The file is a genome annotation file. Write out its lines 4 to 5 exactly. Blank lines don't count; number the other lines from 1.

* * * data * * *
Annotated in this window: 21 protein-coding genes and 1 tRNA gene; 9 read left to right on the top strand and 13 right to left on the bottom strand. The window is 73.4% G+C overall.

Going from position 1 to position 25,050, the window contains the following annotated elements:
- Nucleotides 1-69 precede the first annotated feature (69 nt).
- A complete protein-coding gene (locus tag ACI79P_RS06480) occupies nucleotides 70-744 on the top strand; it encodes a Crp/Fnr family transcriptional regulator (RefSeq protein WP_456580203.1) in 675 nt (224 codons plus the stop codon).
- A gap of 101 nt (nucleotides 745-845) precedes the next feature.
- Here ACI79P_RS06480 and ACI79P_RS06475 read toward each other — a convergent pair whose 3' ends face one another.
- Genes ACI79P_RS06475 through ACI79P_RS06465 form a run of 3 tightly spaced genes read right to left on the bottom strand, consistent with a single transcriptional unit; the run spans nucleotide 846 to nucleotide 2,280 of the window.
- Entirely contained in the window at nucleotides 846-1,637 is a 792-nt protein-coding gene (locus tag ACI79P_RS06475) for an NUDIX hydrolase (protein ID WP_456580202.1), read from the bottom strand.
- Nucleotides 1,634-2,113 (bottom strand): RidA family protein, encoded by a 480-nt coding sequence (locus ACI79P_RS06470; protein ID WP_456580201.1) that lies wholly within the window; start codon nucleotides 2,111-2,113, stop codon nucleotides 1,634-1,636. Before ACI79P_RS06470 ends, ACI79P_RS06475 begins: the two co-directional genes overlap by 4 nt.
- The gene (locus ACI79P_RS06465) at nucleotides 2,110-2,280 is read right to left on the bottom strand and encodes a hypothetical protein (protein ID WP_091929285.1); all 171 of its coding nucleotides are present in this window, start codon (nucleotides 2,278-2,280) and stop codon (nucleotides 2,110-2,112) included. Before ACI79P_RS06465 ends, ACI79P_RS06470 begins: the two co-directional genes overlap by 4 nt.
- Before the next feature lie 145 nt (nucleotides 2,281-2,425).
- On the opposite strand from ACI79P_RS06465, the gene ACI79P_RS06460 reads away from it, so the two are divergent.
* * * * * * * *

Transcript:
- A complete protein-coding gene (locus tag ACI79P_RS06480) occupies nucleotides 70-744 on the top strand; it encodes a Crp/Fnr family transcriptional regulator (RefSeq protein WP_456580203.1) in 675 nt (224 codons plus the stop codon).
- A gap of 101 nt (nucleotides 745-845) precedes the next feature.